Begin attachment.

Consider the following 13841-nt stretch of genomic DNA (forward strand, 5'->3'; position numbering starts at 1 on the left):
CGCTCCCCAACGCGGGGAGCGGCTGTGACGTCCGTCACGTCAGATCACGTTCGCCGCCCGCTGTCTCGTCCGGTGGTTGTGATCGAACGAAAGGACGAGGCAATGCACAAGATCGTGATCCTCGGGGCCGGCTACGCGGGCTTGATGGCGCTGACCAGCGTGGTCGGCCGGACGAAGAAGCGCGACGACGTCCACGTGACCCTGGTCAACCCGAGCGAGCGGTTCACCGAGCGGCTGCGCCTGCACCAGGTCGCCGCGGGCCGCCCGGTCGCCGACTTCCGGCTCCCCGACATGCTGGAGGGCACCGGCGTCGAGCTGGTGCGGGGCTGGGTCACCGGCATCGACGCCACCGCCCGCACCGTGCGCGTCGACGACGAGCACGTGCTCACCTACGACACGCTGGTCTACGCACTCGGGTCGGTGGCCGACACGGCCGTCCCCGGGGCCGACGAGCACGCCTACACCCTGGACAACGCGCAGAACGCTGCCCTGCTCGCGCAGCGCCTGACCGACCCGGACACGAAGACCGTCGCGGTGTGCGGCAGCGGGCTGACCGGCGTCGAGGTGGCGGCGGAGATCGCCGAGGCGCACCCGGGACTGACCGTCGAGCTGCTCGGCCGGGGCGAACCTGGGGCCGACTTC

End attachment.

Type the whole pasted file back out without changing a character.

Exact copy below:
Consider the following 13841-nt stretch of genomic DNA (forward strand, 5'->3'; position numbering starts at 1 on the left):
CGCTCCCCAACGCGGGGAGCGGCTGTGACGTCCGTCACGTCAGATCACGTTCGCCGCCCGCTGTCTCGTCCGGTGGTTGTGATCGAACGAAAGGACGAGGCAATGCACAAGATCGTGATCCTCGGGGCCGGCTACGCGGGCTTGATGGCGCTGACCAGCGTGGTCGGCCGGACGAAGAAGCGCGACGACGTCCACGTGACCCTGGTCAACCCGAGCGAGCGGTTCACCGAGCGGCTGCGCCTGCACCAGGTCGCCGCGGGCCGCCCGGTCGCCGACTTCCGGCTCCCCGACATGCTGGAGGGCACCGGCGTCGAGCTGGTGCGGGGCTGGGTCACCGGCATCGACGCCACCGCCCGCACCGTGCGCGTCGACGACGAGCACGTGCTCACCTACGACACGCTGGTCTACGCACTCGGGTCGGTGGCCGACACGGCCGTCCCCGGGGCCGACGAGCACGCCTACACCCTGGACAACGCGCAGAACGCTGCCCTGCTCGCGCAGCGCCTGACCGACCCGGACACGAAGACCGTCGCGGTGTGCGGCAGCGGGCTGACCGGCGTCGAGGTGGCGGCGGAGATCGCCGAGGCGCACCCGGGACTGACCGTCGAGCTGCTCGGCCGGGGCGAACCTGGGGCCGACTTC